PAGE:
At HxGN LIVE in Hong Kong, we will launch a new form for envisioning, experiencing and communicating geographic information. The Hexagon Smart M.App is a dynamic experience, enabling you to design, develop and deliver online information services through the fusion of fresh content sources, 360° analytics, targeted workflows and meaningful visualisations. Join us as we celebrate the launch of the Hexagon Smart M.App, introduce game-changing applications from partners and extend a special invitation to create, innovate and experience the M.App of the future.

Providing a new perspective on the way we capture the world – that’s shaping smart change.

Mladen Stojic
President of Hexagon Geospatial



Kristin Christensen: Shaping Change Through Leadership


Kristin Christensen was recently appointed to Group Management of Hexagon as Chief Marketing Officer. I spoke to Kristin about her role and her experiences as a woman in the information technology industry.

KH: Describe your current role at Hexagon.

KC: Well, simple terms, I lead a very passionate, talented and creative bunch of people responsible for educating the market on who Hexagon is, what we have to offer, and why customers benefit from buying our solutions. We work to develop and execute marketing strategies that ultimately drive marketing’s contributions to revenue growth and positive, bottom-line impact.

KH: Can you briefly discuss your work background and the career path that led you to your current position?

KC: I’ve worked in marketing for technology companies for the majority of my career. Not surprisingly, it wasn’t always my plan. Marine biology and law were originally in my sights. But the right time, right place led me to my first job after college – a marketing role at a bank. But it didn’t take long for big rounds of mergers and acquisitions to guide me away from banking and to a technology start-up. The rest is history.

KH: What do you like most about working for Hexagon?

KC: Change. I find change exciting and necessary for staying one step ahead. It helps you avoid the complacency trap. Change keeps you on your toes and forces you to think smarter and work smarter. I also enjoy marketing what Hexagon has to offer. It’s exciting to be a part of something that’s shaping change in vital industries around the world – we have such great stories to tell.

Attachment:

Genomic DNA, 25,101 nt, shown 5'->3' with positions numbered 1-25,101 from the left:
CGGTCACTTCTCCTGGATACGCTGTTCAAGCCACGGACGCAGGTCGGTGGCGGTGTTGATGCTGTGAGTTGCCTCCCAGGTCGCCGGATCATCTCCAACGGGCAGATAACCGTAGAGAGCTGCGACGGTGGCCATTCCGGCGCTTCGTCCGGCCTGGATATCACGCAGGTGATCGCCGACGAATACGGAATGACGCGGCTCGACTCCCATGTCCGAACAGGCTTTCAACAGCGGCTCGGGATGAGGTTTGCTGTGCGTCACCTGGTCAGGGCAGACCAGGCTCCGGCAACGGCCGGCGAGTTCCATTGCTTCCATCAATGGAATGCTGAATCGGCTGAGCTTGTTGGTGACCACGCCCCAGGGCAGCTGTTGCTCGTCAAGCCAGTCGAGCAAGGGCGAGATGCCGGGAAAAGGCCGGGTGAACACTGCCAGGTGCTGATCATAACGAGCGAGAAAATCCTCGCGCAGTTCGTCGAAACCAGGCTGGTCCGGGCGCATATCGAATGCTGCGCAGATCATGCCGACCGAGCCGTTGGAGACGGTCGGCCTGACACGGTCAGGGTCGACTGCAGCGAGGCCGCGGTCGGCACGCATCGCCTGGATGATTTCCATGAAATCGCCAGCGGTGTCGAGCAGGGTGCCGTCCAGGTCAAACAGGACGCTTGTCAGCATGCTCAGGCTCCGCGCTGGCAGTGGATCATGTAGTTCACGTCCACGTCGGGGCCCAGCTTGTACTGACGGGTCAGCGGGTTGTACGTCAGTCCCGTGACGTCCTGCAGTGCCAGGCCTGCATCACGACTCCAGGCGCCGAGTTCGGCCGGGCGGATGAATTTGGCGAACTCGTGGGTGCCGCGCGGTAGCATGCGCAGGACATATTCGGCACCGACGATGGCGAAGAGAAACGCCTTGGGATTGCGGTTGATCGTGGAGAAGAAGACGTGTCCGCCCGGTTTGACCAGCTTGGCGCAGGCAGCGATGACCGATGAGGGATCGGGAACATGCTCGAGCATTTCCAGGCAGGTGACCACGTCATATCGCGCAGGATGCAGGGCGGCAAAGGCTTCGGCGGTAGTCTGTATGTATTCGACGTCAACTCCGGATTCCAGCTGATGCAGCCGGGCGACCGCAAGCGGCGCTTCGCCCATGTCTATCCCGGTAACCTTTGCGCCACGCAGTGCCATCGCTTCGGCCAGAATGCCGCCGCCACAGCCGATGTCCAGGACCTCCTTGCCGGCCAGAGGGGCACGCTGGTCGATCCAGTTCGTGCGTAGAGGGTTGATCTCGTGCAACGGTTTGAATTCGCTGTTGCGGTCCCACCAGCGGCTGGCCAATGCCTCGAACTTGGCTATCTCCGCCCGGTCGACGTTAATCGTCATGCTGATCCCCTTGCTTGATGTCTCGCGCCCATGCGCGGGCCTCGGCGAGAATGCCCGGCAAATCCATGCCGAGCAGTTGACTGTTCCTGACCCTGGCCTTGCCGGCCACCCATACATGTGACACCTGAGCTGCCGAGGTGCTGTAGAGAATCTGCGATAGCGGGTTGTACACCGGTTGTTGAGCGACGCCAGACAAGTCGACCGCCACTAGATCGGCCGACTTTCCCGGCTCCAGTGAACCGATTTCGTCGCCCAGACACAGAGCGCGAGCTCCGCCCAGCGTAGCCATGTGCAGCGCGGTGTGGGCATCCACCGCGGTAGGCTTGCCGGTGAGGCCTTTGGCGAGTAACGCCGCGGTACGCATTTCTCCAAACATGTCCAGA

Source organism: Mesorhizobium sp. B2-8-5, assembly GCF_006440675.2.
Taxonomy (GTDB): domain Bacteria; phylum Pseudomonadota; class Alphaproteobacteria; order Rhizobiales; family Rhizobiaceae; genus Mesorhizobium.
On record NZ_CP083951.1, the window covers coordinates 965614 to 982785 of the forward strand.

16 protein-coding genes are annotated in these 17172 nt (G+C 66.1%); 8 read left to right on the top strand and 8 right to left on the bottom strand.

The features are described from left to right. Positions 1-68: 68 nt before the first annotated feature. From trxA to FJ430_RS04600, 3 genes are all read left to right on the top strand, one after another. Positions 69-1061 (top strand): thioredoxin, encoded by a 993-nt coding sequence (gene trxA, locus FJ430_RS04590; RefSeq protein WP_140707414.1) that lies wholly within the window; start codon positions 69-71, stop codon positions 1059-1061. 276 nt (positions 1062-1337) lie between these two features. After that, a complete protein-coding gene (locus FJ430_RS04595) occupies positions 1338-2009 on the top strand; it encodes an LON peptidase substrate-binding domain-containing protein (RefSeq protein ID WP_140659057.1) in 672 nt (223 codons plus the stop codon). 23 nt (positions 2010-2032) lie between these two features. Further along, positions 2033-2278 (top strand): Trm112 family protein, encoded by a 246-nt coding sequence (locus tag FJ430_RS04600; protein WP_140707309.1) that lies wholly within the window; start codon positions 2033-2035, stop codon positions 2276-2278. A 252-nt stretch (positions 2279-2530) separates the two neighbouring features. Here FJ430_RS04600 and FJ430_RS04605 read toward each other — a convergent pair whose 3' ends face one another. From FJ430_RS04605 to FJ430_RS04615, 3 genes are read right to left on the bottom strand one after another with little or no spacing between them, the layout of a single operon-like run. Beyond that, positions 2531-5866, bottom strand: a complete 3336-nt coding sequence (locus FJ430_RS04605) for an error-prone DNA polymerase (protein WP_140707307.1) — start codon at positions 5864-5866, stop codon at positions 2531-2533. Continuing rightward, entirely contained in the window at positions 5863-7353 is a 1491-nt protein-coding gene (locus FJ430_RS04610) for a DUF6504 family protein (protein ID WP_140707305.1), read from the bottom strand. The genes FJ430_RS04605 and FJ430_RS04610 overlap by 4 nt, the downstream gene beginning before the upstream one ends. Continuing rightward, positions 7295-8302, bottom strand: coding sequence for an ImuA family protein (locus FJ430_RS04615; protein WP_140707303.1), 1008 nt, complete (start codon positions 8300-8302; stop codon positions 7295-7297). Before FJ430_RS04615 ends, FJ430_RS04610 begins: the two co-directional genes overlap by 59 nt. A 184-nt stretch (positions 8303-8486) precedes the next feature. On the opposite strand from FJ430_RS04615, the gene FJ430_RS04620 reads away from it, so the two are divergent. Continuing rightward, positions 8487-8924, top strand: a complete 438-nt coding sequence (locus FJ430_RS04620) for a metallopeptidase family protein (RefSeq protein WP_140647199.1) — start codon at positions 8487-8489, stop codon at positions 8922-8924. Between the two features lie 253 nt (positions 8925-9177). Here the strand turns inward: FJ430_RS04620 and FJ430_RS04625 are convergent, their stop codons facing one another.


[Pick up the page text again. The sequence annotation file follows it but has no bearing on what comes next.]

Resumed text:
KH: What do you find the most challenging?

KC: Work-life balance. It’s something I must constantly work to improve. I can’t help it that I love what I do. I’m thankful for it. But I also know that work is not my life. This one is a constant struggle for me to keep in check.

KH: What are some of the goals and objectives you have defined for the work you do at Hexagon?

KC: Well, there are far too many to get into here, but one of the most important that affects the progress and success of others is constantly challenging the status quo – building a culture that’s committed to positive change and open to taking calculated risks at the appropriate times.

KH: Many might say information technology, particularly Hexagon’s focus of geospatial and industrial enterprise applications, is still male-dominant. What changes have you seen or are seeing in the industry that are allowing women to take a more prominent role?

KC: In my opinion, taking on a more prominent role starts with playing by the rules while maintaining a sense of authenticity – regardless of industry. You need to seize opportunities and not be afraid to take risks or worry about what others might think of you. You must be patient and build trust over time, proving your value along the way if you want to effectively move the needle.

KH: What should companies like Hexagon be doing to bring more women to the forefront of their operations?

KC: Roughly 25% of Hexagon’s workforce is female, which I think is similar to other companies of our size that play in the same space. Obviously, anyone that wants to increase this percentage needs to focus on recruitment strategies. But personally I feel retaining female talent should be the primary focus, providing an environment where both male and female employees feel secure and are pushed to succeed, grow, and stay with the company.

KH: What inspires you?

KC: Lots of things inspire me. But something that inspires me most is music. It helps me think and it’s very therapeutic. I’m also very inspired by challenge and risk. I like new. I like change. I like starting something I have no idea how to finish or creating something out of nothing. Stories about people who overcome odds are both motivational and inspirational in my book.

KH: What advice would you give young girls who are now starting to think about life and careers?

KC: Anything is possible and nothing is out of bounds. Don’t get discouraged if you don’t know exactly what you want to do at first. Take the time to work for what you want but don’t be afraid to change your mind or alter your course at any time. Do what interests you – life’s too short to spend it doing something else.


Kim Henderson
Marketing Communications Manager